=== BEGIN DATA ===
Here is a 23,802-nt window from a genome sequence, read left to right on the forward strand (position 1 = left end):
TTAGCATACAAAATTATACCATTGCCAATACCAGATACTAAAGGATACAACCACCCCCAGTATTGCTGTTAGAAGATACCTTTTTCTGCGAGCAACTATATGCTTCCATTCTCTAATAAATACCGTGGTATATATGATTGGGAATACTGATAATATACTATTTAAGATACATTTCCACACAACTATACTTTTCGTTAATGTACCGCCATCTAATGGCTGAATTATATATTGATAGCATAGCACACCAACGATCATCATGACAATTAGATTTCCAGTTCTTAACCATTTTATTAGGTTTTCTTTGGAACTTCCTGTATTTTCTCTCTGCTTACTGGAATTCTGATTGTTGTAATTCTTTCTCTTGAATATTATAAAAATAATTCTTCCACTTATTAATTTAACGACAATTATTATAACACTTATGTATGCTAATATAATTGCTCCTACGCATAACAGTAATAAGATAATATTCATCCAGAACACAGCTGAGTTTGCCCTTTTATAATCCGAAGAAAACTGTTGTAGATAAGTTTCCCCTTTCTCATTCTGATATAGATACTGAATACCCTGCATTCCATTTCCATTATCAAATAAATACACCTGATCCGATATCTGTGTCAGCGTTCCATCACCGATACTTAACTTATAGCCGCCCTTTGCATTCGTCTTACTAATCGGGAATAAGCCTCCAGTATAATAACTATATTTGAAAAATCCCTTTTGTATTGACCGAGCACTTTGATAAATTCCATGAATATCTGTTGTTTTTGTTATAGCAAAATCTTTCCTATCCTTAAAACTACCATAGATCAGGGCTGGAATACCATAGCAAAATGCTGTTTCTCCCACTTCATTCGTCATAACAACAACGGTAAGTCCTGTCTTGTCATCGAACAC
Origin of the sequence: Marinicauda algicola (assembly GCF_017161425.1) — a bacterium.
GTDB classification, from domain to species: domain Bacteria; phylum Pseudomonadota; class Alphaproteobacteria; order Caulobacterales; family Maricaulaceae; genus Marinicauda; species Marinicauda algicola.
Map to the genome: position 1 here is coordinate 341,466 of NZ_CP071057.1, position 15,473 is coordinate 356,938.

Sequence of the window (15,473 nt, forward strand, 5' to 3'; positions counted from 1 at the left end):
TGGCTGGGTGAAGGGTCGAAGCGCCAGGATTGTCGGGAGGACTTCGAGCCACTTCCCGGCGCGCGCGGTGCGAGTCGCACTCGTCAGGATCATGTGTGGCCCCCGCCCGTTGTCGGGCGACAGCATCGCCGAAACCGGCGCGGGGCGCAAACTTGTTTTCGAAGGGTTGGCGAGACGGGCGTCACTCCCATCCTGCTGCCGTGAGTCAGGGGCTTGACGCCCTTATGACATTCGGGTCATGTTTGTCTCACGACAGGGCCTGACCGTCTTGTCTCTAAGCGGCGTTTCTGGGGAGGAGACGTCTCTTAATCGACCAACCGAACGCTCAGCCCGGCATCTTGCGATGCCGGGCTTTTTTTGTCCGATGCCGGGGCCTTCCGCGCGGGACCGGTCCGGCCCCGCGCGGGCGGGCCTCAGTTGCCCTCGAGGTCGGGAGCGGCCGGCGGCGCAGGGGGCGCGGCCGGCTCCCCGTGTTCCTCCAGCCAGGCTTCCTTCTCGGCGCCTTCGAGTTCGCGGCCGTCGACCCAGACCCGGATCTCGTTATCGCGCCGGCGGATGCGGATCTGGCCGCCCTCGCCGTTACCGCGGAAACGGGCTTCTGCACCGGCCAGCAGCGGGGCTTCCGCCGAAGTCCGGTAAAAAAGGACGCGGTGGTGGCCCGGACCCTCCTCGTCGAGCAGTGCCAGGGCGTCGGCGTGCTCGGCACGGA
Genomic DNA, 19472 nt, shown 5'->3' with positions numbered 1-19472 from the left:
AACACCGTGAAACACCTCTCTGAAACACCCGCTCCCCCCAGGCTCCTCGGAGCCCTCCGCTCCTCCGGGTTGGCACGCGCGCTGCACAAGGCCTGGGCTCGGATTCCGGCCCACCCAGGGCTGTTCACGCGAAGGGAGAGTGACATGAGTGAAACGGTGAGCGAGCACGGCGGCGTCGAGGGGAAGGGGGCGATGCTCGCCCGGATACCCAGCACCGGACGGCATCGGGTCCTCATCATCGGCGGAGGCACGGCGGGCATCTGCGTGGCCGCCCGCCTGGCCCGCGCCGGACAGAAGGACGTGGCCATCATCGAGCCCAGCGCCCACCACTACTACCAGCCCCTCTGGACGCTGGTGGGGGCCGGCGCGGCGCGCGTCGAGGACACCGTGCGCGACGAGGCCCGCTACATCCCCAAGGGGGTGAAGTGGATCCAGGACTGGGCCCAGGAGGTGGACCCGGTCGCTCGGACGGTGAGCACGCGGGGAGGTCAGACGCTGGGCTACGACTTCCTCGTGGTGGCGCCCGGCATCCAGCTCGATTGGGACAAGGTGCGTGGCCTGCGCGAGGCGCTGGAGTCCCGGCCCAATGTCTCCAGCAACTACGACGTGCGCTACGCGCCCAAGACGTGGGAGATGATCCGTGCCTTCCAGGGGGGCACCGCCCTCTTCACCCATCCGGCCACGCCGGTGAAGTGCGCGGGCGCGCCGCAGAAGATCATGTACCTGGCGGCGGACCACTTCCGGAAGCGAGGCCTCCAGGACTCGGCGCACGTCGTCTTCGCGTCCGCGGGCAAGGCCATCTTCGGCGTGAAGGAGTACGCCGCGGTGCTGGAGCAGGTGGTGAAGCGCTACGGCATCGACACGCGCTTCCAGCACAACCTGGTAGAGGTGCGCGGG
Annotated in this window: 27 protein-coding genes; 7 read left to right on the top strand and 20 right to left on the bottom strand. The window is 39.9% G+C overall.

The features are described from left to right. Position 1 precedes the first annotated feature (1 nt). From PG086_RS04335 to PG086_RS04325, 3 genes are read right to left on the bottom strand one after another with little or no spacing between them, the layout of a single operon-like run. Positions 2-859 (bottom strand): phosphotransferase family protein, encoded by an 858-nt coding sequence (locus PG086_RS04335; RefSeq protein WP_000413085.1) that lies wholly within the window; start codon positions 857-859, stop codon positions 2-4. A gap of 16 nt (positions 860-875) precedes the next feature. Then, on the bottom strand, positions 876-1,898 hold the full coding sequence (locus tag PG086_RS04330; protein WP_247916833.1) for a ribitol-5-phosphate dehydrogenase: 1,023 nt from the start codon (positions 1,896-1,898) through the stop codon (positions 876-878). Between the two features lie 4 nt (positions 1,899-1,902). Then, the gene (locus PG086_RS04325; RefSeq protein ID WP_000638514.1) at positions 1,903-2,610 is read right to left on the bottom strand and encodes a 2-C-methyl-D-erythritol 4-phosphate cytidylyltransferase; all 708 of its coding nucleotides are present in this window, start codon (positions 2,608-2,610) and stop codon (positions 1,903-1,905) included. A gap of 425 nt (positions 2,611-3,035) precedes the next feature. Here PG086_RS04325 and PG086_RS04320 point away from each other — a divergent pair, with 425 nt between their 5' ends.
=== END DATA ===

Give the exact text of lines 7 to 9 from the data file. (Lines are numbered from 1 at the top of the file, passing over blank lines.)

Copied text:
TGGCTGGGTGAAGGGTCGAAGCGCCAGGATTGTCGGGAGGACTTCGAGCCACTTCCCGGCGCGCGCGGTGCGAGTCGCACTCGTCAGGATCATGTGTGGCCCCCGCCCGTTGTCGGGCGACAGCATCGCCGAAACCGGCGCGGGGCGCAAACTTGTTTTCGAAGGGTTGGCGAGACGGGCGTCACTCCCATCCTGCTGCCGTGAGTCAGGGGCTTGACGCCCTTATGACATTCGGGTCATGTTTGTCTCACGACAGGGCCTGACCGTCTTGTCTCTAAGCGGCGTTTCTGGGGAGGAGACGTCTCTTAATCGACCAACCGAACGCTCAGCCCGGCATCTTGCGATGCCGGGCTTTTTTTGTCCGATGCCGGGGCCTTCCGCGCGGGACCGGTCCGGCCCCGCGCGGGCGGGCCTCAGTTGCCCTCGAGGTCGGGAGCGGCCGGCGGCGCAGGGGGCGCGGCCGGCTCCCCGTGTTCCTCCAGCCAGGCTTCCTTCTCGGCGCCTTCGAGTTCGCGGCCGTCGACCCAGACCCGGATCTCGTTATCGCGCCGGCGGATGCGGATCTGGCCGCCCTCGCCGTTACCGCGGAAACGGGCTTCTGCACCGGCCAGCAGCGGGGCTTCCGCCGAAGTCCGGTAAAAAAGGACGCGGTGGTGGCCCGGACCCTCCTCGTCGAGCAGTGCCAGGGCGTCGGCGTGCTCGGCACGGA
Genomic DNA, 19472 nt, shown 5'->3' with positions numbered 1-19472 from the left:
AACACCGTGAAACACCTCTCTGAAACACCCGCTCCCCCCAGGCTCCTCGGAGCCCTCCGCTCCTCCGGGTTGGCACGCGCGCTGCACAAGGCCTGGGCTCGGATTCCGGCCCACCCAGGGCTGTTCACGCGAAGGGAGAGTGACATGAGTGAAACGGTGAGCGAGCACGGCGGCGTCGAGGGGAAGGGGGCGATGCTCGCCCGGATACCCAGCACCGGACGGCATCGGGTCCTCATCATCGGCGGAGGCACGGCGGGCATCTGCGTGGCCGCCCGCCTGGCCCGCGCCGGACAGAAGGACGTGGCCATCATCGAGCCCAGCGCCCACCACTACTACCAGCCCCTCTGGACGCTGGTGGGGGCCGGCGCGGCGCGCGTCGAGGACACCGTGCGCGACGAGGCCCGCTACATCCCCAAGGGGGTGAAGTGGATCCAGGACTGGGCCCAGGAGGTGGACCCGGTCGCTCGGACGGTGAGCACGCGGGGAGGTCAGACGCTGGGCTACGACTTCCTCGTGGTGGCGCCCGGCATCCAGCTCGATTGGGACAAGGTGCGTGGCCTGCGCGAGGCGCTGGAGTCCCGGCCCAATGTCTCCAGCAACTACGACGTGCGCTACGCGCCCAAGACGTGGGAGATGATCCGTGCCTTCCAGGGGGGCACCGCCCTCTTCACCCATCCGGCCACGCCGGTGAAGTGCGCGGGCGCGCCGCAGAAGATCATGTACCTGGCGGCGGACCACTTCCGGAAGCGAGGCCTCCAGGACTCGGCGCACGTCGTCTTCGCGTCCGCGGGCAAGGCCATCTTCGGCGTGAAGGAGTACGCCGCGGTGCTGGAGCAGGTGGTGAAGCGCTACGGCATCGACACGCGCTTCCAGCACAACCTGGTAGAGGTGCGCGGG